Going Big

Hi, Sierra! An 11-year-old flatlander is introduced to California's rugged trails.

Apr 24, 2001
Outside Magazine

It didnt' start well. A mile from the trailhead, Jevin stopped. As in wouldn't move an inch. At age 11 he'd hiked plenty of times—only the year before we'd done a 40-mile loop on Michigan's North Manitou Island—but having grown up in the Midwest he had little experience with mountains or thin air. And they were kicking his butt.

Taking a tween into the backcountry has required my wife, Cindy, and I to seriously adjust our pre-kid get-there-or-else attitudes. Tweens don't pace themselves; they're either full-steam or no steam. They don't like to talk through emotional distress. Instead they clam up. They can be as goal-oriented as any adult, but sometimes the goal gets wonderfully lost in the moment.

"So is this it?" I asked my son.

"What? Is this what?"

"The end of the hike. We can head back to the campground and watch videos all week. Like the camping-trailer crowd." I paused.

"We don't have a VCR, and we don't have a camper," he said.

"What about car camping? We can just car camp."

He finally shouldered his pack with determination.

"We don't have a car. Grandma dropped us off," he said. "And I'm not a car camper."

Our route was a 46-mile loop in the Sierra Nevada from Cedar Grove at about 5,000 feet through Paradise Valley to Woods Creek (which we'd follow to the John Muir Trail) and up to Rae Lakes. Then we'd head over nearly 12,000-foot Glen Pass and back down Bubbs Creek to our starting point. That was the plan, at least, but we were overloaded, especially after stuffing two mandatory bearproof food canisters into our packs at the trailhead.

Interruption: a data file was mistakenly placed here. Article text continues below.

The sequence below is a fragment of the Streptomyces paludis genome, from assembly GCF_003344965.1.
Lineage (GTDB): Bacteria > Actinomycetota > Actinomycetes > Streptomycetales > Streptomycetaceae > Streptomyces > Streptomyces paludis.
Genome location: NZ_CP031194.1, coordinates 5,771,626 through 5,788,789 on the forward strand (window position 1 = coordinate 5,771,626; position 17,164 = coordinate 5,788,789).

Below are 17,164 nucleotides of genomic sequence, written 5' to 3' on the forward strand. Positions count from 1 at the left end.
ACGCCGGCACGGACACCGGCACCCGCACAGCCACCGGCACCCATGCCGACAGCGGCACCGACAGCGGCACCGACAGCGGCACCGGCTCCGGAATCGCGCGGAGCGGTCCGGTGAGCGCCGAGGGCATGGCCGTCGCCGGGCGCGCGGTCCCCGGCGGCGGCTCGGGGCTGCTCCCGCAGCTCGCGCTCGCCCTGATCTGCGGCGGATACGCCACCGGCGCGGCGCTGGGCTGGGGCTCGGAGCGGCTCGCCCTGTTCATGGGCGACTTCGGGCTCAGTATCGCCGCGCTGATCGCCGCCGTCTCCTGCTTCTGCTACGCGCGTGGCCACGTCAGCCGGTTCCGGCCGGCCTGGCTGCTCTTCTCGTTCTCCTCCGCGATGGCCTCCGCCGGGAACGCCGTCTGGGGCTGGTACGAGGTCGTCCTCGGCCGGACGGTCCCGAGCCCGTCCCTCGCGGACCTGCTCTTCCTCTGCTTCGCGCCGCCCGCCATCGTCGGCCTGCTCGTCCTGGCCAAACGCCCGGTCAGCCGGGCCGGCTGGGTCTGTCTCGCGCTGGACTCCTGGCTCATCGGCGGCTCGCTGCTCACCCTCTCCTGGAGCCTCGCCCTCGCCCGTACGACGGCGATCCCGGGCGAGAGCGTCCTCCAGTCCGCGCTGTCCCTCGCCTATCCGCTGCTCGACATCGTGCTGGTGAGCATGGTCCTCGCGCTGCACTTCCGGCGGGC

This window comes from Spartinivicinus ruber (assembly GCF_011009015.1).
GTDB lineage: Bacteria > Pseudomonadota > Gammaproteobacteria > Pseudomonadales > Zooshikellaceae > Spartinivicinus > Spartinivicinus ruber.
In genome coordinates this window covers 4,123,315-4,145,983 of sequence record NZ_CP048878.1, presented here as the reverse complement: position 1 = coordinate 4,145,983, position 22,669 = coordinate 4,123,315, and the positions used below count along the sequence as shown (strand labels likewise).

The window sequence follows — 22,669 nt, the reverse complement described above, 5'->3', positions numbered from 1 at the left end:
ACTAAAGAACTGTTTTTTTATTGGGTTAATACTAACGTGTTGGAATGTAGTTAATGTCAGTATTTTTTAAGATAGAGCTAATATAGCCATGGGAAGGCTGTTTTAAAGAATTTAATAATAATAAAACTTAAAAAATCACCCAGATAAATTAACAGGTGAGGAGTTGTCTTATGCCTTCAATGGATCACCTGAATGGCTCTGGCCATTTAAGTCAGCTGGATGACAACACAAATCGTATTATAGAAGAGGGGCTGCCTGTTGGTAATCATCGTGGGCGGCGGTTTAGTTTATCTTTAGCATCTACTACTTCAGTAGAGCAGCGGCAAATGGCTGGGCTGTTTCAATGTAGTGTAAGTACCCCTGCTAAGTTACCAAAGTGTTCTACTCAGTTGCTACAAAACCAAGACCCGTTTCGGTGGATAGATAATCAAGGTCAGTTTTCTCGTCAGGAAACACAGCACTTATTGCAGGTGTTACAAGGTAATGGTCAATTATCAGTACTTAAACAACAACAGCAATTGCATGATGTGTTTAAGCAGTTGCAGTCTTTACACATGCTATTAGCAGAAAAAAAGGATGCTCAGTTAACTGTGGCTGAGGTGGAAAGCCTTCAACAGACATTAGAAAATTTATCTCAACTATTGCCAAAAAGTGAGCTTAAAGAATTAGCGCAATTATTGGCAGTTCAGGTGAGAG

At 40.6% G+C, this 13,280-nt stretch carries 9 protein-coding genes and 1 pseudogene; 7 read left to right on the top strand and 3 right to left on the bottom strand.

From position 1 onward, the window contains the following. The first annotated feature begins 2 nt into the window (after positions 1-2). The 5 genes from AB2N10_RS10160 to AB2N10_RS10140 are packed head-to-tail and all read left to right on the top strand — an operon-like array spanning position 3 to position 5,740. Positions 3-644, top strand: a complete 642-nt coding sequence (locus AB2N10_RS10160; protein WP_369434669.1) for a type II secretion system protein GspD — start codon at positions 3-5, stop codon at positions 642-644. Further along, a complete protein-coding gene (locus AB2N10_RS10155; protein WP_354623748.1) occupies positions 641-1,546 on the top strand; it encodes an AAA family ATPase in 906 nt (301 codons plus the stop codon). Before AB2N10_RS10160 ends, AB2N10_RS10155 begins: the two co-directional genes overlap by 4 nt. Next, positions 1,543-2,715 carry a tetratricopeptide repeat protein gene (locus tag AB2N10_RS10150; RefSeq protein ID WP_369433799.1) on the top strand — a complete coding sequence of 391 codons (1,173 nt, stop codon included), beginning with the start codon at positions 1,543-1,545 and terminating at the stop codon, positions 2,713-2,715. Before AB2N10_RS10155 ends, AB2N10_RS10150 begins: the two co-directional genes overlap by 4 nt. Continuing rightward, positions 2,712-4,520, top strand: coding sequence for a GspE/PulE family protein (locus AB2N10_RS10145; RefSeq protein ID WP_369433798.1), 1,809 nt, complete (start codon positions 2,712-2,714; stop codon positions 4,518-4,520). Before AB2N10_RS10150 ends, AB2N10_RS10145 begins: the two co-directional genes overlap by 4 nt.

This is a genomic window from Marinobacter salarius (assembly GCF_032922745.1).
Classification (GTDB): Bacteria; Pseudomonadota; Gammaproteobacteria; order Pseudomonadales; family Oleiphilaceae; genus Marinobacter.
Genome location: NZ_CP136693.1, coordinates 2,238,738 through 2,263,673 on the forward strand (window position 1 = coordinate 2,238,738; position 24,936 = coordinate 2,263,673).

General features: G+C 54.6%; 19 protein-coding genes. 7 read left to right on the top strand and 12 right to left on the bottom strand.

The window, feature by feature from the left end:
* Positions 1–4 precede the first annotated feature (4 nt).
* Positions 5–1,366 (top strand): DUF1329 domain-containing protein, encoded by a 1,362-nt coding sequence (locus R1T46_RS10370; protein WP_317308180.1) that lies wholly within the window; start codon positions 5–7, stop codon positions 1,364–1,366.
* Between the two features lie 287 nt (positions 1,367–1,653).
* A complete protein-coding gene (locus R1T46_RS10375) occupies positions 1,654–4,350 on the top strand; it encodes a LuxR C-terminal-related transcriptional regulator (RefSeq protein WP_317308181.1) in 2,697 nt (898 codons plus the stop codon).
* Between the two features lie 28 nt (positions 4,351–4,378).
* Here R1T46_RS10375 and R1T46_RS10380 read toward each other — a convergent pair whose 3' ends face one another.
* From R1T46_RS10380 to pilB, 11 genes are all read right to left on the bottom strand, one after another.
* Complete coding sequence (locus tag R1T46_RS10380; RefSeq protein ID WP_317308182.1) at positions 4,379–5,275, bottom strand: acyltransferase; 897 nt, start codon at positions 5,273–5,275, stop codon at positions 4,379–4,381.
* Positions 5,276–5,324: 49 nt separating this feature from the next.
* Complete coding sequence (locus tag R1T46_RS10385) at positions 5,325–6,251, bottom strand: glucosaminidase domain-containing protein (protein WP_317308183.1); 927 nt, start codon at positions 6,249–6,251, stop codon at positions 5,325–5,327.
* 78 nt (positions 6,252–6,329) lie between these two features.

Our first night was supposed to be spent at Paradise Valley's northernmost camping area. We didn't make it. We barely made six miles when we'd hoped to hike ten. The 1,500 feet took their toll, and Jevin was way past my cheap pop-psychology tricks. The amazing thing was that after an early dinner and a little wood-gathering, he got a sudden energy burst and wanted to climb some of the nearby glacial boulders. High above our campsite we watched the sunlight crawl down the eastern side of the valley.

The next morning we made a pact. No more killing ourselves. Each day we'd hike until we were tired. That morning we hiked five miles and stopped for lunch, then decided to stay put for the night. Now 12 miles behind "schedule," I kept the shame of our pokey pace to myself. The kid was finally having fun.

That evening we were rudely introduced to the subject of a long-time controversy in the Sequoia-Kings Canyon National Parks: pack mules. Earlier a mule train had deposited what looked like a moving van's worth of mammoth tents and lawn chairs in the campsite next to ours. As we filled our Sierra Stove with pinecones and twigs to cook our dinner, the other group fired up both bonfire and radio and commenced partying.

We ditched the mule crowd early the next morning. Cindy and I took it easy and let Jevin lead. Whenever I could see he needed a kick in the pants, I offered to take over as "group leader." But he'd have none of that and kept moving.

John Muir described Kings Canyon as "a rival to Yosemite," and we could see why. We passed towering cliffs and waterfalls, and as we climbed higher, giant sequoias and lodgepole pines turned to western junipers and mountain hemlock. We looked for black bears, but all we saw was scat.